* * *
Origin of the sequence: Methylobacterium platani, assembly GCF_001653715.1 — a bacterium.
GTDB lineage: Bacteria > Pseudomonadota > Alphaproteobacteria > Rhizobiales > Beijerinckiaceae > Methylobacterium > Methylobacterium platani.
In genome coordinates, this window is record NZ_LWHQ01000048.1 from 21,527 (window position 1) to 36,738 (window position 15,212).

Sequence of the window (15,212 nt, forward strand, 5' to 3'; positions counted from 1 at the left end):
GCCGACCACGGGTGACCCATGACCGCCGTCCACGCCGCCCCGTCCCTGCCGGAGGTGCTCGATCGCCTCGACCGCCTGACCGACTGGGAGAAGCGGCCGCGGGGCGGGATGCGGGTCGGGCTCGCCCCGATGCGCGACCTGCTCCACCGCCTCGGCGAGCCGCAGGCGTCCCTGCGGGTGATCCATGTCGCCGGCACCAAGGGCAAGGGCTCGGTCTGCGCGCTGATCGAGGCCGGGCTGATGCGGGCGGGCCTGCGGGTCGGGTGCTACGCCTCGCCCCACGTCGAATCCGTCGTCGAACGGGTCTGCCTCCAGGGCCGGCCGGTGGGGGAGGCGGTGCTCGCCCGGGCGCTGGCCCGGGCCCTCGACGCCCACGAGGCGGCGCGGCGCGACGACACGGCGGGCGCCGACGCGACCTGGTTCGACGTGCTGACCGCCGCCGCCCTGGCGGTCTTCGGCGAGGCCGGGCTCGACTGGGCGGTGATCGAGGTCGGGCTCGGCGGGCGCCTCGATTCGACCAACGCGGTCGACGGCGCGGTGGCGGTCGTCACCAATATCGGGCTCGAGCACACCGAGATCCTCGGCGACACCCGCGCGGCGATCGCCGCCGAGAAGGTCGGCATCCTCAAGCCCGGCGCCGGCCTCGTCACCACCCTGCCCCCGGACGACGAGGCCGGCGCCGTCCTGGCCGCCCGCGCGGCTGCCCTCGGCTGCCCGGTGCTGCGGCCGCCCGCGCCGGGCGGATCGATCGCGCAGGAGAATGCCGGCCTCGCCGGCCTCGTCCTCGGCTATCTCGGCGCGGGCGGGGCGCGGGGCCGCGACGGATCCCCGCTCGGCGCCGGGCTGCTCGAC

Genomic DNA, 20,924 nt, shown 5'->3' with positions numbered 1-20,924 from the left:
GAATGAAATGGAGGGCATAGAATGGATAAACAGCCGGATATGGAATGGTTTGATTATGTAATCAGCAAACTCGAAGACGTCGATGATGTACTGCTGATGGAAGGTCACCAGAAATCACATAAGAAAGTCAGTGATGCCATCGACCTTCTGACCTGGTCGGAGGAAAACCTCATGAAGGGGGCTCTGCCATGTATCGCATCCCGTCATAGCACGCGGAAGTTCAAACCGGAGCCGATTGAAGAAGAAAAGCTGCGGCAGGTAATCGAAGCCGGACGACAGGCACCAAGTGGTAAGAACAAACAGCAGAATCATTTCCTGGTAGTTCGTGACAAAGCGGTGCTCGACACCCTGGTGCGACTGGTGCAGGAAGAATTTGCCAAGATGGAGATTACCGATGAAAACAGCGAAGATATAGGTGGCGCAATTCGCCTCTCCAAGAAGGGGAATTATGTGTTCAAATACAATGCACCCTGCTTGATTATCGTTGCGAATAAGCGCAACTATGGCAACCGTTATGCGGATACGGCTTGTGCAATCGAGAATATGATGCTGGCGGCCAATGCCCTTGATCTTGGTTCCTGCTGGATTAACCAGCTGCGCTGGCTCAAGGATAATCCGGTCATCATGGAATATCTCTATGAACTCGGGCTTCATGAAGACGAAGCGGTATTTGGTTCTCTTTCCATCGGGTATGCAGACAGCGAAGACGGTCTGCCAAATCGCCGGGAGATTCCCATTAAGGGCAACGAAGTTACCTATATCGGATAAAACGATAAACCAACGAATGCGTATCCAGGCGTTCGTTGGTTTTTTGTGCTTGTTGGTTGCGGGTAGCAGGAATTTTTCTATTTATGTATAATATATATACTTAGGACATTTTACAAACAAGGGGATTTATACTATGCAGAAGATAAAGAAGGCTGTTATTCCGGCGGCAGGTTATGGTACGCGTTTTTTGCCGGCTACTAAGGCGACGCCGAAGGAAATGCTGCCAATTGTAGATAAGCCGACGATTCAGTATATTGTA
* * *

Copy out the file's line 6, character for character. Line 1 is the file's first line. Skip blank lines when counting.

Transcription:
Genomic DNA, 20,924 nt, shown 5'->3' with positions numbered 1-20,924 from the left: